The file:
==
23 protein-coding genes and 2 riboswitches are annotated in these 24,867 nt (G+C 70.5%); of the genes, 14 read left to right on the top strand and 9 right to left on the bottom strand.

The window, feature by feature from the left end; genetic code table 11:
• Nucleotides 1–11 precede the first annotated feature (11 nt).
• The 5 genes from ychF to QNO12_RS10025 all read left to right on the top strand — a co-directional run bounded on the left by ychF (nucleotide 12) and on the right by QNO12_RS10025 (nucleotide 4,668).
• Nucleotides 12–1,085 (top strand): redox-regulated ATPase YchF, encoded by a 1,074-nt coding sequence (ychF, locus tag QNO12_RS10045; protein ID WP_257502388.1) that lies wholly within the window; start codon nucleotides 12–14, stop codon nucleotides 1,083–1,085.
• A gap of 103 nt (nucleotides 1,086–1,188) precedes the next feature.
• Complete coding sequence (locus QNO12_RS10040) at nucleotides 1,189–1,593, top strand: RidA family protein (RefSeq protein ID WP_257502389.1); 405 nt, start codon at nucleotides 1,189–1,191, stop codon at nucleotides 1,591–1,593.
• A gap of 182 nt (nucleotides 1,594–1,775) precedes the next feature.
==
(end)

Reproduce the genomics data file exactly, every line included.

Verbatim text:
23 protein-coding genes and 2 riboswitches are annotated in these 24,867 nt (G+C 70.5%); of the genes, 14 read left to right on the top strand and 9 right to left on the bottom strand.

The window, feature by feature from the left end; genetic code table 11:
• Nucleotides 1–11 precede the first annotated feature (11 nt).
• The 5 genes from ychF to QNO12_RS10025 all read left to right on the top strand — a co-directional run bounded on the left by ychF (nucleotide 12) and on the right by QNO12_RS10025 (nucleotide 4,668).
• Nucleotides 12–1,085 (top strand): redox-regulated ATPase YchF, encoded by a 1,074-nt coding sequence (ychF, locus tag QNO12_RS10045; protein ID WP_257502388.1) that lies wholly within the window; start codon nucleotides 12–14, stop codon nucleotides 1,083–1,085.
• A gap of 103 nt (nucleotides 1,086–1,188) precedes the next feature.
• Complete coding sequence (locus QNO12_RS10040) at nucleotides 1,189–1,593, top strand: RidA family protein (RefSeq protein ID WP_257502389.1); 405 nt, start codon at nucleotides 1,189–1,191, stop codon at nucleotides 1,591–1,593.
• A gap of 182 nt (nucleotides 1,594–1,775) precedes the next feature.